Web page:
The Importance of a “Both/And” Approach

I’ve gotten behind in my interactions with readers.  Here is a question that was raised 10 days ago that raises many important questions.  Let me share a reader’s question and the context she provided.

“I work with the public, and I of course try to engage with them. Sometimes I get more than what I bargained for, and I like to think of myself as a good sounding board. Sometimes when this happens, I carry perfect strangers sorrows on my shoulders and I dwell on what they have told me. One such person has been on my mind for 24 hours- maybe not her, but her poor daughter.”

“While sharing small talk with a customer, she let out that her 14 year old daughter had had her first day of school. It did NOT go well, and she had been crying ever since. I of course, living in the area almost all of my life, and raising four kids here; inquired about the school. It was a brand-new charter school I had never heard of.”

“The Mom continued on saying that all of the girls friends whom she had gone to school with for many years are attending public schools, and she is alone. She goes onto tell me (this is the alarming part) that she (the Mom) had fasted for 3 days and her whole congregation (a very large church I know of ) had been praying for her daughters acceptance. That is fine— as humans we all have to accept change, no matter how drastic— there are always bumps In the road of life. She goes onto tell me how her daughter is so depressed that she had to re-tell her about Jesus’ acts for her life, holds her in the palm of his hands, died for her, and that He loves her that much.”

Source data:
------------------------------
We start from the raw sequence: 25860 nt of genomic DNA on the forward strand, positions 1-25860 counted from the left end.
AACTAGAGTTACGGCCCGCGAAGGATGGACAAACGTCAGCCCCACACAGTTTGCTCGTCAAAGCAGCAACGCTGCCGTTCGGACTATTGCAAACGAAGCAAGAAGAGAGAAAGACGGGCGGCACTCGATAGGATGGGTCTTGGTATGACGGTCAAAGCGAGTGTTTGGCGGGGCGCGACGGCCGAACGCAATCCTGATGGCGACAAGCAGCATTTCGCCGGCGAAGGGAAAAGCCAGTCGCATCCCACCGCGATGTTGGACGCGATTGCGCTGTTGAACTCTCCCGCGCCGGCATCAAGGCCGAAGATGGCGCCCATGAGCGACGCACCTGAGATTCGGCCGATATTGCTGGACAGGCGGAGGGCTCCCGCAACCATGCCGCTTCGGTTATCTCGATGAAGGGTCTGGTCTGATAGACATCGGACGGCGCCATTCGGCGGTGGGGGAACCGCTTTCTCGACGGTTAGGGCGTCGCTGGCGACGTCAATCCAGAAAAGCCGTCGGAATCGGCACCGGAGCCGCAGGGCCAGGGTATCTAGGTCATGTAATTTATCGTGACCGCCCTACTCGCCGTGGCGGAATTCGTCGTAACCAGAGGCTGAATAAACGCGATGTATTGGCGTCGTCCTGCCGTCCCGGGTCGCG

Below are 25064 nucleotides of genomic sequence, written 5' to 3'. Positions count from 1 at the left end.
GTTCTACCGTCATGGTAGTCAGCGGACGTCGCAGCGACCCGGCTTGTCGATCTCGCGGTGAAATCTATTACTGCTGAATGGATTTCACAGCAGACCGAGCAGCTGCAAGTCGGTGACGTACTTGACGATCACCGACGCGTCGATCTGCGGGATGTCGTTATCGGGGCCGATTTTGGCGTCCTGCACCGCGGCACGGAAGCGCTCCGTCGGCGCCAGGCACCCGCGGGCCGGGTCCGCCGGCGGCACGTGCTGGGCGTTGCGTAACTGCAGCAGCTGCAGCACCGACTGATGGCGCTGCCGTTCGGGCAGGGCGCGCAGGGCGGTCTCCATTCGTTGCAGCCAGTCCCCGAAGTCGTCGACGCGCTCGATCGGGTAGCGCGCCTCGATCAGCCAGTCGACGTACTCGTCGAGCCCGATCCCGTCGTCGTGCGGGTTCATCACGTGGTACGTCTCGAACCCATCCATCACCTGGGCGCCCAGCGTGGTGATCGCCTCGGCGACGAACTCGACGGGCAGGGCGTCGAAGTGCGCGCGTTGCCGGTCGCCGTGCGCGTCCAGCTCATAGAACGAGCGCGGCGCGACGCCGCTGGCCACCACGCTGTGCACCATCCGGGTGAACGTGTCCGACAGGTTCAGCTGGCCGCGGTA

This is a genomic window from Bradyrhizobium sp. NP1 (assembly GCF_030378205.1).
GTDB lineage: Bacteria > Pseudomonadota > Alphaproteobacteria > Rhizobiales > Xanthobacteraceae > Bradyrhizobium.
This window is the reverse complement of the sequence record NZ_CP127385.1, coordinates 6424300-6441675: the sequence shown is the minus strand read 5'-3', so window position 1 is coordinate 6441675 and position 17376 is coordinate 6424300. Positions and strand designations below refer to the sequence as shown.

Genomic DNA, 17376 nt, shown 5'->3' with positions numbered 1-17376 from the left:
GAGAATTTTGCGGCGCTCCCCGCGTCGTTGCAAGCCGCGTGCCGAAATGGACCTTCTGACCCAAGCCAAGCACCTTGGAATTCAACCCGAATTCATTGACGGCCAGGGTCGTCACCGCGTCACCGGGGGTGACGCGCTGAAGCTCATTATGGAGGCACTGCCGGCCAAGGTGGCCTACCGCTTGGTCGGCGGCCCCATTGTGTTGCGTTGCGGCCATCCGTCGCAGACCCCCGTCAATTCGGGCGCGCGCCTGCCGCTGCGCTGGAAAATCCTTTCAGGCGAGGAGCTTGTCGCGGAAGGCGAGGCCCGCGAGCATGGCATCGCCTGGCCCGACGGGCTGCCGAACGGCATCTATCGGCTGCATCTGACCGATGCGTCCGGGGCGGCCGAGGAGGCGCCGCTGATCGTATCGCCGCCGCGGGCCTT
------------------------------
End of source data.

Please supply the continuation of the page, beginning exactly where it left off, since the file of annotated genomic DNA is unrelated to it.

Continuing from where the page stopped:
“Is there something wrong with me that I feel sorry for this young girl to have a Mother like this? I worry for her— the young girl. Not because she has to go to a new school— she will have to adapt and make new friends. I worry because her Mother had fasted for three days, and prayed to God to get her child in this school, and then I felt like she guilted her child into not accepting the way she was feeling, but making her feel even more downtrodden because now Jesus has somehow taken it personal that this girl was sad or upset.”

“It has been on my mind since, more than 24 hours. Do you have a take?”

Thanks for sharing the situation with us.  I’ll take a moment and share a few thoughts the situation raises for me.  Then, I’ll invite others to share their perspectives as well.

One of the greatest challenges I face is living in a world that would have us believe the solutions to all our problems are “either/or”.  To put it in context of this situation, the world would have us believe that the solutions to the girl’s problems are either purely secular (i.e., get her on medications or into a therapist’s office) or purely sacred (i.e., pray and fast for her).  As a Progressive person of faith, I believe that the best solutions to such challenges are “both/and” – meaning there are elements of the solution that include BOTH secular and sacred aspects.